Lastly, I’ll leave a link in my sources below to encourage you to try and do what you can at home, to help mitigate the energy concerns as much as possible – everyone has a part to play, even if it just involves inflating your tires.

    1 – []

    2 – []

  2. Well, modifying social habits (specially consumption related habits)
    is very challenging, and finds psychological roots as well as many cultural, commercial and political connections and barriers. In particular, in the American society where many commercial and industrial profits are often not in full harmony with promoting health, energy and good public education, this becomes more subtle.

    On the other hand, from the conumser’s point of view, comfort and simplicity are essential components, and people do not necesarily want to compromise them. yes, everyone prefers not spending
    too much budget on gas or electricity (although in an extreme case of luxury, one might not even not care and gets offended by anyone who repeatedly reminds you to do so), however, I think many prefer to do this in a simple way; People prefer buying off-the-shelf products with higher built-in efficiencies, which by the way have additional features that make them more appealing, rather than upgrading their old instruments
    or spending too much time caring about the details of what causes energy leakage in what they already have. I can make a very similar argument about food and health related issues: many people are aware of the health related issues of their eating, drinking and smoking habits,
    but is everyone willing to compromise their joy, or go through the difficulty of changing their habits?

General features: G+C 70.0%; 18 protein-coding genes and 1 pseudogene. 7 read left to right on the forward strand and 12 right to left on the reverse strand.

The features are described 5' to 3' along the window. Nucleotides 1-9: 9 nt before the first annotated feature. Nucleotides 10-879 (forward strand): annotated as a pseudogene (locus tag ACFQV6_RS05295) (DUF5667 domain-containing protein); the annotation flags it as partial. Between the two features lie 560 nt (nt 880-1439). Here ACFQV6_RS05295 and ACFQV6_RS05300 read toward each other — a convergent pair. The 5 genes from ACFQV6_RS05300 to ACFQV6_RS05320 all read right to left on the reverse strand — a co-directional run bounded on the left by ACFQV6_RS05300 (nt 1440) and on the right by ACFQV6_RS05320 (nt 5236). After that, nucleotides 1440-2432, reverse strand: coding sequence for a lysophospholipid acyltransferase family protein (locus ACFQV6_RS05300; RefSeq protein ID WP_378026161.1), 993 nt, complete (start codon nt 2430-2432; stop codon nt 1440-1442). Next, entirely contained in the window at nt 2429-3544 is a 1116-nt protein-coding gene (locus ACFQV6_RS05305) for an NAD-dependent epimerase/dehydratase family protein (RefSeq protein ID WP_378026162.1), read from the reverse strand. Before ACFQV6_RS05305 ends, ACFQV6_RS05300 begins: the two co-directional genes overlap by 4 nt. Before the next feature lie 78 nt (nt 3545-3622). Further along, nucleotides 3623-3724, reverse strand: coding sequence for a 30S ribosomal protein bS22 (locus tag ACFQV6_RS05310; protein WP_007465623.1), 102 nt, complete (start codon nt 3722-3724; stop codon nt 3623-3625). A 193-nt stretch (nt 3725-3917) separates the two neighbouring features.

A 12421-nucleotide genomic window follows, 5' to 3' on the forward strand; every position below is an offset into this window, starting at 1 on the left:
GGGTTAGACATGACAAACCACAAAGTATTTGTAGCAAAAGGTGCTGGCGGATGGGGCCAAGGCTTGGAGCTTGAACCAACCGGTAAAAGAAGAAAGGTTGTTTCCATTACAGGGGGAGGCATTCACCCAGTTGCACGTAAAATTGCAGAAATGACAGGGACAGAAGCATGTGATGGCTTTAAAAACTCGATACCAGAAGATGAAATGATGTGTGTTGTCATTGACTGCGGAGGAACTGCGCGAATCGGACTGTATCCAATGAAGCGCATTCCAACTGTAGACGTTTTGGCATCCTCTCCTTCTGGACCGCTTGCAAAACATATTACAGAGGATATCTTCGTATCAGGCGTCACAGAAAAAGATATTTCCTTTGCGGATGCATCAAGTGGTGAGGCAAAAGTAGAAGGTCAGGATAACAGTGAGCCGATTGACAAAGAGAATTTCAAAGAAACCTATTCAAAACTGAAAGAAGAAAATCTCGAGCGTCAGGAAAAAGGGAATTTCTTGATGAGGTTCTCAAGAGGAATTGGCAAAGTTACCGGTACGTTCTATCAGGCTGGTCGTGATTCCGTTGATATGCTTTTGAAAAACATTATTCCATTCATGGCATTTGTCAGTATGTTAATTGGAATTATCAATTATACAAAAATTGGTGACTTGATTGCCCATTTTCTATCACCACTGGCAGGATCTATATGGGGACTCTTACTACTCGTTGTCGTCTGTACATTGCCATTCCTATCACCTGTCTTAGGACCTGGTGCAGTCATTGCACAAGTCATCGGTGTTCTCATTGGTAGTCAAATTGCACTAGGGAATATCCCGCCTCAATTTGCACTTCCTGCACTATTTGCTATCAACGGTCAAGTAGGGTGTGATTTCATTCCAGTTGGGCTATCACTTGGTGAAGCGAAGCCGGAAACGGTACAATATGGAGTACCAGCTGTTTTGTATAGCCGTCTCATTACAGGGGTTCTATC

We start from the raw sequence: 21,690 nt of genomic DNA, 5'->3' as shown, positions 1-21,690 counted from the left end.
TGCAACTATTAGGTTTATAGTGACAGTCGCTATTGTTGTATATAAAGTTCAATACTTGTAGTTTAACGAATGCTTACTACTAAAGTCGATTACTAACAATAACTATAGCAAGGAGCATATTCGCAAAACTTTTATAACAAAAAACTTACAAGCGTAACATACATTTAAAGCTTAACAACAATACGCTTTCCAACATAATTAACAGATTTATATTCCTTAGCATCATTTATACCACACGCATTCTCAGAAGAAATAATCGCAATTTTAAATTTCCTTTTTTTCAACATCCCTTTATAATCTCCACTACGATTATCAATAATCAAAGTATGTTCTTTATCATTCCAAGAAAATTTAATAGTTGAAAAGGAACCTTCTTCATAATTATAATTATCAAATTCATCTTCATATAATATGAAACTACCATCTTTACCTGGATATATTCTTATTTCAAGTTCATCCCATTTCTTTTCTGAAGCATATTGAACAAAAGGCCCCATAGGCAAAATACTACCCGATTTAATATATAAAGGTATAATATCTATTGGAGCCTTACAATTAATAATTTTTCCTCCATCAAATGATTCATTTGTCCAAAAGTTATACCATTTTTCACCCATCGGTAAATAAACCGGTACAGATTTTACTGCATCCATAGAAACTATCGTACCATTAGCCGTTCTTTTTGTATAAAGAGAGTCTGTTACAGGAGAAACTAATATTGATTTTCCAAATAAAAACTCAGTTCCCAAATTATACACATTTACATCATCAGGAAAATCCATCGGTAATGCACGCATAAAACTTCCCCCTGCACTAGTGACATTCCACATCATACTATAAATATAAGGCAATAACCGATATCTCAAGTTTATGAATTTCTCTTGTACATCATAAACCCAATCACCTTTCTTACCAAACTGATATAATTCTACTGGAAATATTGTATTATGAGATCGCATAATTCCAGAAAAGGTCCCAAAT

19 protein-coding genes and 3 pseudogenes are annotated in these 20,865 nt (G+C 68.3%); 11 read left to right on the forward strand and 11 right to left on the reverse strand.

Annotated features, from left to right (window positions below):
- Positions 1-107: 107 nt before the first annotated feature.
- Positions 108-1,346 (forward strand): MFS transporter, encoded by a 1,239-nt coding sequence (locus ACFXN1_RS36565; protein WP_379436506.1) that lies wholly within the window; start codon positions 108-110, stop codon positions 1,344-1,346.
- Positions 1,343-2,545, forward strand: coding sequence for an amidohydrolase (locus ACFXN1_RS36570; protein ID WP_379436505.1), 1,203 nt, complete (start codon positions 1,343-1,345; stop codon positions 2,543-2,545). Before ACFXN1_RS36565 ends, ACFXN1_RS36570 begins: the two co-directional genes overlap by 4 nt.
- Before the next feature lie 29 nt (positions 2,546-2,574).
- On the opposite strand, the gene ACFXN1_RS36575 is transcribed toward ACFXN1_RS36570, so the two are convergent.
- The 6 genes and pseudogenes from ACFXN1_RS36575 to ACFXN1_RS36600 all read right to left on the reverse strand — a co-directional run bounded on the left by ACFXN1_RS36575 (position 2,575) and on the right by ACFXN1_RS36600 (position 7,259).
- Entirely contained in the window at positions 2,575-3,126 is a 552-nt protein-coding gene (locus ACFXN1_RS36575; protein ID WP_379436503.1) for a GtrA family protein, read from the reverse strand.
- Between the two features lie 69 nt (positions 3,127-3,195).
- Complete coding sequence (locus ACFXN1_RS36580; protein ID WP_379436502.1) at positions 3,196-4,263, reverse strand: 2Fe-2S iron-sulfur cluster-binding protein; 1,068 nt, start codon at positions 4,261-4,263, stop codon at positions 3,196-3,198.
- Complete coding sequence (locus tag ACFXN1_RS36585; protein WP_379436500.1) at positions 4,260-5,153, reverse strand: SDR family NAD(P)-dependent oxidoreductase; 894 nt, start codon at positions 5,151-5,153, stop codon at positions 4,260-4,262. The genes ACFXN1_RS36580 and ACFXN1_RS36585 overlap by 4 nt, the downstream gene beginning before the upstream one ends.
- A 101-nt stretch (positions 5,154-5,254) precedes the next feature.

To me it is not very strange that many people do not
    bother to inflate their tires so that they are more gas efficient. If you look at statistics on what makes driving less efficient (see for example [1]), flat tires is not top of the list. aggressive (insensible) driving can reduce mpg by 33%, specially driving in highways. over-speed driving can lead to up to 23% more gas usage. Engine maintenance can rise the efficiency by 4%, and so on.

    What I want to get at here is that regulating manufacturers to upgrade the energy efficiency of their products, or food industries to control
    the nutrition values and publicize the information (as has been done), has probably more positive effects than pushing hard to change social habits in a large scale way and in the short run.

    I would like to point to an article I found on a related topic [2]. What this article shows is that there is a variety of strategies that government uses to enforce certain consumption policies when it comes to energy usage or health, but the very last strategy mentioned is “education”. Prior to that regulation (mostly for manufacturers or home builders as far
    as I understand from the article), Taxes and rebate policies, subsidies and procurement are the listed tools. It is also my belief that education is necessary, but it is the most time taking form of implementing energy efficiency policies and has to be done is a subtle way.

    [1]The official U.S. givernment source for fuel economy information
    [2]Diamond, R.C. and Moezzi, M., Changing Trends: A Brief History of the US Household Consumption of
    Energy, Water, Food, Beverages and Tobacco, Proceedngs of the 2004 ACEEE Summer Study, Pacific Grove, CA, American Council for an Energy Efficient Economy, Washington, DC, Volume 10, p.1-12 (2004)

  3. dyank

    There are several reasons why it will be next to impossible to get Americans to properly inflate their tires, have regular maintenance done on their vehicles, and to drive slower.

    The first has already been mentioned in the previous posts. Changing societal behavior is nearly impossible. Until something is either forced upon the population or becomes a norm, very few people will do it. As was mentioned in class, lowering the speed limit is politically very unacceptable. Americans like to drive, and we like to drive fast.